8.31.2020

DAG Dispatch

By Claire Adler, DAG Fellow

Start the week off with a wrap up of Philadelphia area news, public proposals, and happenings in the world of design, architecture, and planning. Follow us @designadvocacy on Facebook, Instagram, and Twitter, and subscribe to our email list to keep up with DAG Dispatch. Original artwork by Alex Bruce, @sketch_phl on Instagram. Articles are shared to spark dialogue and keep our members informed, and do not represent DAG’s endorsement of an idea or project.

DAG Dispatch

The Philadelphia Art Commission will be meeting this Wednesday, September 2nd at 9:30am on Zoom. 

 

The Sixers are eyeing a stadium at Penns Landing and The Delaware River Waterfront Corporation is expected to make its selection among proposals for this area within the next month. The Inquirer Editorial Board thinks that “a sports arena at Penn’s Landing would represent a step back.”

 

In light of the Sixers’ proposal, here’s a brief look at other examples of waterfront parcel uses, and thinking about the impact of public financing of stadiums.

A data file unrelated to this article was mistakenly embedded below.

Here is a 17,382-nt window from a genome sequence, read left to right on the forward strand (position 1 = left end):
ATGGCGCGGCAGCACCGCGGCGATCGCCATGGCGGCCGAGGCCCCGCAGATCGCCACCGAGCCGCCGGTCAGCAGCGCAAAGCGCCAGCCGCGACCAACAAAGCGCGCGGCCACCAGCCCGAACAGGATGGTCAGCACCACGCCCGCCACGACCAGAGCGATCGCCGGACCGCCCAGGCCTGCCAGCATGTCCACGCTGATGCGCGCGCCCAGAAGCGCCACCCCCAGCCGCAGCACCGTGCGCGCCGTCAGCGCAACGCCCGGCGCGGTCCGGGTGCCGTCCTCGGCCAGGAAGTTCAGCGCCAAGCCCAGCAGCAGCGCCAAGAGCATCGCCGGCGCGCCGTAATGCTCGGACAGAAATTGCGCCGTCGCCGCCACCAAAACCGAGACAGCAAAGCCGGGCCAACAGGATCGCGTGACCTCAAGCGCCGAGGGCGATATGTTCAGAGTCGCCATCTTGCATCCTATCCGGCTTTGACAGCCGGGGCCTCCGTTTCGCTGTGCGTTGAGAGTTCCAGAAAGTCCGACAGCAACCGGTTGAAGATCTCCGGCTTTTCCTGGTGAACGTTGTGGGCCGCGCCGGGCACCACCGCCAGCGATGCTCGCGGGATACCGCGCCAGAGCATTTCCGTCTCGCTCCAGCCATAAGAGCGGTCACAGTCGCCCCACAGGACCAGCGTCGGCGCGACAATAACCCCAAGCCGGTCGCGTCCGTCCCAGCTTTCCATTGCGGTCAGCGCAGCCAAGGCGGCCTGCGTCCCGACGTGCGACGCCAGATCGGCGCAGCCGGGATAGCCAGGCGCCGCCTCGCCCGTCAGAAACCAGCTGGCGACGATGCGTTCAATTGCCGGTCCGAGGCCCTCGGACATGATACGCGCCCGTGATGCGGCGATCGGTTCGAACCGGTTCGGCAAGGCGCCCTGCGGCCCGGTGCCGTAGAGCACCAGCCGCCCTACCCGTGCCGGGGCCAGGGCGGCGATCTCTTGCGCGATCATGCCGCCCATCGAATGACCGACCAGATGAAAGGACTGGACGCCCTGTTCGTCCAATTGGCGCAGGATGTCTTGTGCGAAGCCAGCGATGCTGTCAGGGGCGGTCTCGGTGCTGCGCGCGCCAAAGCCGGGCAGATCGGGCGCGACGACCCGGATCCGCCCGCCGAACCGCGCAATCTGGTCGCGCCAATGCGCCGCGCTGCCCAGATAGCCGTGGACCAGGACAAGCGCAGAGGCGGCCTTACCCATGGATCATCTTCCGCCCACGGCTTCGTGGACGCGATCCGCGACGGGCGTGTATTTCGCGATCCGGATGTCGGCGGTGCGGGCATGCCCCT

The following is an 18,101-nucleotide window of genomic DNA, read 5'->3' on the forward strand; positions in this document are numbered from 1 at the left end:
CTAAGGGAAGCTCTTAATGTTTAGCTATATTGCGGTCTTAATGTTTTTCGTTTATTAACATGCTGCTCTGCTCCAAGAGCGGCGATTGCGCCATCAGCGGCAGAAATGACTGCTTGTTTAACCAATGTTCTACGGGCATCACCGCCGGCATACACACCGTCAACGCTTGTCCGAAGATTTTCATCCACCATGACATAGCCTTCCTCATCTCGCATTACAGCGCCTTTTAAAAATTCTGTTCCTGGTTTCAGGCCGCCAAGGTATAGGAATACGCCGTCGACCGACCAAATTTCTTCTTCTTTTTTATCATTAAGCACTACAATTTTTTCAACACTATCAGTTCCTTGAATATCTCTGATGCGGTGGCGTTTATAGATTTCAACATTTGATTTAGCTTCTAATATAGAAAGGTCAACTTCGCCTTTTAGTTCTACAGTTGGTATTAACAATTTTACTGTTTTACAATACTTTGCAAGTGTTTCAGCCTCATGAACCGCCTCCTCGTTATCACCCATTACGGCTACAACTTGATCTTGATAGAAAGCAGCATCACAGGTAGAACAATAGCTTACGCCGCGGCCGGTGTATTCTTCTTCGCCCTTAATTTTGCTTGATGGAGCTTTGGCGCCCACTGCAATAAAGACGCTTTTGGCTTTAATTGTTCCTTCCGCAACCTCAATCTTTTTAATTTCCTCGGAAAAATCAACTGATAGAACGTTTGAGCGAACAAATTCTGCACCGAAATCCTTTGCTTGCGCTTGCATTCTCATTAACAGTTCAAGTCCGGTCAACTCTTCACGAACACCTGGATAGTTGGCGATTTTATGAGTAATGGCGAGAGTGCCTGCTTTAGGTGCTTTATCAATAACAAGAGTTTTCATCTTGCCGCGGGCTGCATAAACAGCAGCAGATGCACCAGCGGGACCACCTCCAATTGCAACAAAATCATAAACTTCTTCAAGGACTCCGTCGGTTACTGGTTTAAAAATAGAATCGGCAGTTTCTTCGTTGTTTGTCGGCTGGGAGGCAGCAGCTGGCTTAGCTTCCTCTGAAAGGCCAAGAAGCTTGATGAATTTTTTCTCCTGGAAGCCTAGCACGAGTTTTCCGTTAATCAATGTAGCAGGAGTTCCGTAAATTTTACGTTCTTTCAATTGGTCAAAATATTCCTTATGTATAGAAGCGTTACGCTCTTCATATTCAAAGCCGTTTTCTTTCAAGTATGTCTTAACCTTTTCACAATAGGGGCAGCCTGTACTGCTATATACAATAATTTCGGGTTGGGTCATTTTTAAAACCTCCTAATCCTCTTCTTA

Ever wondered, why does every city feel the same now? Darran Anderson, author of Imaginary Cities, discusses placelessness and how to make place by rediscovering history of architecture, and the built environment.

 

The toll of the pandemic is felt outside of cities and is hurting suburban Philadelphia offices.

 

Philadelphia’s Mural Arts Program is helping art and urban design nonprofits around the country, in Memphis and Akron build capacity and create sustainable and collaborative models for public art.

 

Councilmember Katherine Gilmore Richardson calls for more green stormwater infrastructure (GSI) to mitigate climate change, protect low-income communities and communities of color, and invest in Philadelphia’s neighborhoods.

 

Billy Penn profiles SEPTA Bus Route 24, its interesting, winding route, the diversity of riders, and how that’s all changed during the pandemic.


With the 57th anniversary of the 1963 March on Washington this past Friday, The Philadelphia Tribune shares the history of the song “We Shall Overcome” and its relationship to Philadelphia. The late Reverend Charles Albert Tindley, a Philadelphia pastor and pioneer of Black Gospel music, wrote a hymn inspiring the lyrics of the song. His church was renamed Tindley Temple after his death, and is now on the National Register of Historic Places.

Disclaimer

DAG Forum articles express the opinions of their authors and do not necessarily reflect the views of the Design Advocacy Group.